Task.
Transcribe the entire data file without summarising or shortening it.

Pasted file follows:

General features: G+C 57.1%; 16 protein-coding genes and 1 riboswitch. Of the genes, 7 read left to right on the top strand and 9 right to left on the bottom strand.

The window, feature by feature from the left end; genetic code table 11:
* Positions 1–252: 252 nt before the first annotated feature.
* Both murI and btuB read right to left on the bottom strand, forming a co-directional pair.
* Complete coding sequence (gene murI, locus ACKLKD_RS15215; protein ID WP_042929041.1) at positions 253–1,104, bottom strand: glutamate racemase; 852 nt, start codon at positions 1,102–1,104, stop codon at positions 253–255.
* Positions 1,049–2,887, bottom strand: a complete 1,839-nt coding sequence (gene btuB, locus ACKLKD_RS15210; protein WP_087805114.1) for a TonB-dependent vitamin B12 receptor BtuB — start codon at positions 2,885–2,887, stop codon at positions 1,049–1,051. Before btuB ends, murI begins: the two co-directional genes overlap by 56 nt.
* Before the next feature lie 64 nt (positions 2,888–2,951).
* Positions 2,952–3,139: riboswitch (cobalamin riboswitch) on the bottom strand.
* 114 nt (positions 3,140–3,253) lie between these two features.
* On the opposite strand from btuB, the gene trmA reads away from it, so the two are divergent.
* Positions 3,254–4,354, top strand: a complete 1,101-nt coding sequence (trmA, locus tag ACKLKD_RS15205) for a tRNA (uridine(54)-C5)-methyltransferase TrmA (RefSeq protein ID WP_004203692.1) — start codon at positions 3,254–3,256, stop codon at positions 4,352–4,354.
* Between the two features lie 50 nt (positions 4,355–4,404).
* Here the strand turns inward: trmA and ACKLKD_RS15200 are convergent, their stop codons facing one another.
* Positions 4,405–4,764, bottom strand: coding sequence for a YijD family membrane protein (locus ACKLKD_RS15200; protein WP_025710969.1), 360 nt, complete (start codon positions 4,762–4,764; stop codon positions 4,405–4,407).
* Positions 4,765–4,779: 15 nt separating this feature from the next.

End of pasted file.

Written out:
General features: G+C 57.1%; 16 protein-coding genes and 1 riboswitch. Of the genes, 7 read left to right on the top strand and 9 right to left on the bottom strand.

The window, feature by feature from the left end; genetic code table 11:
* Positions 1–252: 252 nt before the first annotated feature.
* Both murI and btuB read right to left on the bottom strand, forming a co-directional pair.
* Complete coding sequence (gene murI, locus ACKLKD_RS15215; protein ID WP_042929041.1) at positions 253–1,104, bottom strand: glutamate racemase; 852 nt, start codon at positions 1,102–1,104, stop codon at positions 253–255.
* Positions 1,049–2,887, bottom strand: a complete 1,839-nt coding sequence (gene btuB, locus ACKLKD_RS15210; protein WP_087805114.1) for a TonB-dependent vitamin B12 receptor BtuB — start codon at positions 2,885–2,887, stop codon at positions 1,049–1,051. Before btuB ends, murI begins: the two co-directional genes overlap by 56 nt.
* Before the next feature lie 64 nt (positions 2,888–2,951).
* Positions 2,952–3,139: riboswitch (cobalamin riboswitch) on the bottom strand.
* 114 nt (positions 3,140–3,253) lie between these two features.
* On the opposite strand from btuB, the gene trmA reads away from it, so the two are divergent.
* Positions 3,254–4,354, top strand: a complete 1,101-nt coding sequence (trmA, locus tag ACKLKD_RS15205) for a tRNA (uridine(54)-C5)-methyltransferase TrmA (RefSeq protein ID WP_004203692.1) — start codon at positions 3,254–3,256, stop codon at positions 4,352–4,354.
* Between the two features lie 50 nt (positions 4,355–4,404).
* Here the strand turns inward: trmA and ACKLKD_RS15200 are convergent, their stop codons facing one another.
* Positions 4,405–4,764, bottom strand: coding sequence for a YijD family membrane protein (locus ACKLKD_RS15200; protein WP_025710969.1), 360 nt, complete (start codon positions 4,762–4,764; stop codon positions 4,405–4,407).
* Positions 4,765–4,779: 15 nt separating this feature from the next.